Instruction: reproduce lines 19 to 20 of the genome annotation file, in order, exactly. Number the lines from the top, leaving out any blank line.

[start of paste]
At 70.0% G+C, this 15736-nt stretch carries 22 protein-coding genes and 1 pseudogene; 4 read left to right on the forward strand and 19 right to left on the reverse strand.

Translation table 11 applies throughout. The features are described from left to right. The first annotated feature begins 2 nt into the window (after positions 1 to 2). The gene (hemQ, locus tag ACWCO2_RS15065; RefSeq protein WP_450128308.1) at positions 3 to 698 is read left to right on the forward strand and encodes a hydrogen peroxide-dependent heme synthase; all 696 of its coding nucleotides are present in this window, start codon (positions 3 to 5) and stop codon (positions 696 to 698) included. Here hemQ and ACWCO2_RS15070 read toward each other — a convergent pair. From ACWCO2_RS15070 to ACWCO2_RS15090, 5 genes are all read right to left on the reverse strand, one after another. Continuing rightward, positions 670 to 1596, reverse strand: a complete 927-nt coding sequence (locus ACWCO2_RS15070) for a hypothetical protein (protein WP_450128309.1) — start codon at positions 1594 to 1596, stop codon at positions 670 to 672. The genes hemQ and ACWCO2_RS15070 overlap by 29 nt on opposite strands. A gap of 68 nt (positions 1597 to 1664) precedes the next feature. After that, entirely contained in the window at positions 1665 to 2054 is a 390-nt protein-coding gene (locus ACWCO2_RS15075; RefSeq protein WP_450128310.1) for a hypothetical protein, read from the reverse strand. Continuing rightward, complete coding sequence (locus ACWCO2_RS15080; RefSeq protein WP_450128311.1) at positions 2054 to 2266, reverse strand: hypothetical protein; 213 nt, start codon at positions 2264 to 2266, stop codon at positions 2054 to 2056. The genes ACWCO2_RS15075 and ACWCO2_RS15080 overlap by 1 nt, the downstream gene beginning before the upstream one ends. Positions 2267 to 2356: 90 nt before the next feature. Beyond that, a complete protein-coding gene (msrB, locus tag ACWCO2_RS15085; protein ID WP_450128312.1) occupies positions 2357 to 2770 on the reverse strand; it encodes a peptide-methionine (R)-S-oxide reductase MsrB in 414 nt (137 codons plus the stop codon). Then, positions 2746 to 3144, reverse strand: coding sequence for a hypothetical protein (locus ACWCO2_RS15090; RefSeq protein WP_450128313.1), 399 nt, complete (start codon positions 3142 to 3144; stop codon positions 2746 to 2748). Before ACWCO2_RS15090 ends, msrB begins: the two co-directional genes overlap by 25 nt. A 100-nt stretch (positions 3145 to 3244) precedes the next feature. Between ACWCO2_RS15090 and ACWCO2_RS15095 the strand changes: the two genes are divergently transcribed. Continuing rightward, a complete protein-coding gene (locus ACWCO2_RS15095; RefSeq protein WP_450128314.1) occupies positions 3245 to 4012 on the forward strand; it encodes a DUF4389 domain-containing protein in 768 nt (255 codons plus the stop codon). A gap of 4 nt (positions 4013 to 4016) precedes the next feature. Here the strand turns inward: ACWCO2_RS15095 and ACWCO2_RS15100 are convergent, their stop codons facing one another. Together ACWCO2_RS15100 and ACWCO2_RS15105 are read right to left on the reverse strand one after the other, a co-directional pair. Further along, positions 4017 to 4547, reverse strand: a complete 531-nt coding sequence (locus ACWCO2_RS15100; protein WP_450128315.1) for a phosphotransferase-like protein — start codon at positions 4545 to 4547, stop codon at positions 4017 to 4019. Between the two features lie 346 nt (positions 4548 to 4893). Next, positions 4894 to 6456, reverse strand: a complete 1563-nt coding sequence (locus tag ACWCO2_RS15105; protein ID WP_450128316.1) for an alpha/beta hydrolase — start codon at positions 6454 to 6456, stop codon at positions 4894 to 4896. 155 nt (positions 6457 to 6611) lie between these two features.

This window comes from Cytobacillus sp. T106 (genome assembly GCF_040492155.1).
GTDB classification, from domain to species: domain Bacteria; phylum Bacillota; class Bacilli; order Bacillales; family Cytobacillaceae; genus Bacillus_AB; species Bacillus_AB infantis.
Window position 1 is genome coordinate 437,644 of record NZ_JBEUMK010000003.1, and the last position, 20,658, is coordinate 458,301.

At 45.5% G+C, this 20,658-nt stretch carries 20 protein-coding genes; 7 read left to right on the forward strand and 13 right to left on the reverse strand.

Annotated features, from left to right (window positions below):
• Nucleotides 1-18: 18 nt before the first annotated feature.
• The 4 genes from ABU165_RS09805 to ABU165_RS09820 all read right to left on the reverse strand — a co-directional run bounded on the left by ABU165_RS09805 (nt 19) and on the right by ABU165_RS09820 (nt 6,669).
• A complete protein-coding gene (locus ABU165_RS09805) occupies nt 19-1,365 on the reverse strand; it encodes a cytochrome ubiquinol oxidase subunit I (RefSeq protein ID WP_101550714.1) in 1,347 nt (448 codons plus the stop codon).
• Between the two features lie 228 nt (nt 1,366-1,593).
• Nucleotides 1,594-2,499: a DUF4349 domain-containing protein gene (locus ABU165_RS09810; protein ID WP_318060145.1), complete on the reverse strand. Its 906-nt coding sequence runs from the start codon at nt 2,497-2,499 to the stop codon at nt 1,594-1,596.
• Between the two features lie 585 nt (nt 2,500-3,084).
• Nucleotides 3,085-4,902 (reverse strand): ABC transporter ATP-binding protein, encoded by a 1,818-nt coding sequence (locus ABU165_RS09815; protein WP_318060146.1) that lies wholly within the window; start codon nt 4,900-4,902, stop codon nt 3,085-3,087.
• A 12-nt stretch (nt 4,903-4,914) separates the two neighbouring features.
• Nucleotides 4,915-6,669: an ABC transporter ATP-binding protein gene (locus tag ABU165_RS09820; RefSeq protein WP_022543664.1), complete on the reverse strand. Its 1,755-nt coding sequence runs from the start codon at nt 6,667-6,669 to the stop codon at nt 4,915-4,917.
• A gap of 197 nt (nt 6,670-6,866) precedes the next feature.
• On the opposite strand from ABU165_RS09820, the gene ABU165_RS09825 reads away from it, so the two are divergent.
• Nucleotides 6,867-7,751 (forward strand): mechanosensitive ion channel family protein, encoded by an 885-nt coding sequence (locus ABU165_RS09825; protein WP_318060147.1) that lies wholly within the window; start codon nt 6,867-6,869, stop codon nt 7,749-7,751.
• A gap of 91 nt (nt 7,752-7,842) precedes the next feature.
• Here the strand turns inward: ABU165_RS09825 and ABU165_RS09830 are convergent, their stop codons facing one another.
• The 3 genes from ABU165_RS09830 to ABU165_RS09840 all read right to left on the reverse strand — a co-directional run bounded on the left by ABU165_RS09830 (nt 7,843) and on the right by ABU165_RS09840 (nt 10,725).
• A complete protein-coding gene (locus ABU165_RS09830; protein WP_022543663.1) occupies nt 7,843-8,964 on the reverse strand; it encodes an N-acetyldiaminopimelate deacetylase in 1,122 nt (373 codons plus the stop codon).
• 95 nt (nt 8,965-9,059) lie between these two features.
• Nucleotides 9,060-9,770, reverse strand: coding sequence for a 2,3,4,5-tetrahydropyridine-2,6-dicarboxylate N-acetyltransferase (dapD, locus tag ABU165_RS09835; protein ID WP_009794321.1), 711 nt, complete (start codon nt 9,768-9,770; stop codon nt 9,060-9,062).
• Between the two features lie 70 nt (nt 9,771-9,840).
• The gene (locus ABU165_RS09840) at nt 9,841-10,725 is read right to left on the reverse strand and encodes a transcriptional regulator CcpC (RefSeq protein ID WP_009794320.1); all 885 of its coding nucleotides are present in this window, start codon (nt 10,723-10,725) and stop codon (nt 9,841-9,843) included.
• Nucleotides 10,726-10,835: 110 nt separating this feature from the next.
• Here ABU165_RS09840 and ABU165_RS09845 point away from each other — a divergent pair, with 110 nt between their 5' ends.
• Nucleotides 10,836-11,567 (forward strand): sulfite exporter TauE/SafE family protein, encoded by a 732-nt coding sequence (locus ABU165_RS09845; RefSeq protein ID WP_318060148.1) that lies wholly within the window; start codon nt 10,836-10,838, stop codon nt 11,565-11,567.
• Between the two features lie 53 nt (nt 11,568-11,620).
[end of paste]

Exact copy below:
• Nucleotides 6,867-7,751 (forward strand): mechanosensitive ion channel family protein, encoded by an 885-nt coding sequence (locus ABU165_RS09825; protein WP_318060147.1) that lies wholly within the window; start codon nt 6,867-6,869, stop codon nt 7,749-7,751.
• A gap of 91 nt (nt 7,752-7,842) precedes the next feature.